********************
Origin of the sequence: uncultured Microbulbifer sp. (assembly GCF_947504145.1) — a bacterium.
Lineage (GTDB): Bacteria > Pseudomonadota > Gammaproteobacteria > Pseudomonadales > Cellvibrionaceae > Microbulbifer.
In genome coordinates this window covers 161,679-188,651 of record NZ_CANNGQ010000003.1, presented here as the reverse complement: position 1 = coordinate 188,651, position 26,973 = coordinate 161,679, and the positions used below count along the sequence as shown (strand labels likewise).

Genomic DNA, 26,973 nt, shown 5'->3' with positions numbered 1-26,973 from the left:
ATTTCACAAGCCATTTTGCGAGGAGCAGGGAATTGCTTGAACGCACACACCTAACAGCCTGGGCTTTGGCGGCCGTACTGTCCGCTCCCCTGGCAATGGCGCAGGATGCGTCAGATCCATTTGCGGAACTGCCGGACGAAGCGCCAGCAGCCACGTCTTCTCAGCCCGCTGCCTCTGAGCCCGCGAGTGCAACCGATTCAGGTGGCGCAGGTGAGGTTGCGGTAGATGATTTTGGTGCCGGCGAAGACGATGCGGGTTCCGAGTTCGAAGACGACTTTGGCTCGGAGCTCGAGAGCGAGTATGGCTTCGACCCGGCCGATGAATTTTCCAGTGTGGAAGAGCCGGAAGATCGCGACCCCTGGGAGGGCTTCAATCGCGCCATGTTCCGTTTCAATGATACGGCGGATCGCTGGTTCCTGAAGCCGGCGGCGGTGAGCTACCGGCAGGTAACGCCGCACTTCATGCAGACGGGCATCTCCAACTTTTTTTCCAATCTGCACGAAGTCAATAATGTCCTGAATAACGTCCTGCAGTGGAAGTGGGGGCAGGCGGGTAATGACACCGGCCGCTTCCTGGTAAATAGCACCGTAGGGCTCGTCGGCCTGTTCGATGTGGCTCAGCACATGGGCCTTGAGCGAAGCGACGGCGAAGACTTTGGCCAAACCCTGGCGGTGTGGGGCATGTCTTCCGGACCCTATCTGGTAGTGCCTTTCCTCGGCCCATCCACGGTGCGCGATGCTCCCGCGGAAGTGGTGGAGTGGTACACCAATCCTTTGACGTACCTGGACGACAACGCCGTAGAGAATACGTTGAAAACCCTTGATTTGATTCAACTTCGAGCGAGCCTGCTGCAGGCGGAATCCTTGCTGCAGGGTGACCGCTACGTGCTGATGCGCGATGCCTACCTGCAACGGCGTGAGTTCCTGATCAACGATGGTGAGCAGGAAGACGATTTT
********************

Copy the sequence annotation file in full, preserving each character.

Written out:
Origin of the sequence: uncultured Microbulbifer sp. (assembly GCF_947504145.1) — a bacterium.
Lineage (GTDB): Bacteria > Pseudomonadota > Gammaproteobacteria > Pseudomonadales > Cellvibrionaceae > Microbulbifer.
In genome coordinates this window covers 161,679-188,651 of record NZ_CANNGQ010000003.1, presented here as the reverse complement: position 1 = coordinate 188,651, position 26,973 = coordinate 161,679, and the positions used below count along the sequence as shown (strand labels likewise).

Genomic DNA, 26,973 nt, shown 5'->3' with positions numbered 1-26,973 from the left:
ATTTCACAAGCCATTTTGCGAGGAGCAGGGAATTGCTTGAACGCACACACCTAACAGCCTGGGCTTTGGCGGCCGTACTGTCCGCTCCCCTGGCAATGGCGCAGGATGCGTCAGATCCATTTGCGGAACTGCCGGACGAAGCGCCAGCAGCCACGTCTTCTCAGCCCGCTGCCTCTGAGCCCGCGAGTGCAACCGATTCAGGTGGCGCAGGTGAGGTTGCGGTAGATGATTTTGGTGCCGGCGAAGACGATGCGGGTTCCGAGTTCGAAGACGACTTTGGCTCGGAGCTCGAGAGCGAGTATGGCTTCGACCCGGCCGATGAATTTTCCAGTGTGGAAGAGCCGGAAGATCGCGACCCCTGGGAGGGCTTCAATCGCGCCATGTTCCGTTTCAATGATACGGCGGATCGCTGGTTCCTGAAGCCGGCGGCGGTGAGCTACCGGCAGGTAACGCCGCACTTCATGCAGACGGGCATCTCCAACTTTTTTTCCAATCTGCACGAAGTCAATAATGTCCTGAATAACGTCCTGCAGTGGAAGTGGGGGCAGGCGGGTAATGACACCGGCCGCTTCCTGGTAAATAGCACCGTAGGGCTCGTCGGCCTGTTCGATGTGGCTCAGCACATGGGCCTTGAGCGAAGCGACGGCGAAGACTTTGGCCAAACCCTGGCGGTGTGGGGCATGTCTTCCGGACCCTATCTGGTAGTGCCTTTCCTCGGCCCATCCACGGTGCGCGATGCTCCCGCGGAAGTGGTGGAGTGGTACACCAATCCTTTGACGTACCTGGACGACAACGCCGTAGAGAATACGTTGAAAACCCTTGATTTGATTCAACTTCGAGCGAGCCTGCTGCAGGCGGAATCCTTGCTGCAGGGTGACCGCTACGTGCTGATGCGCGATGCCTACCTGCAACGGCGTGAGTTCCTGATCAACGATGGTGAGCAGGAAGACGATTTT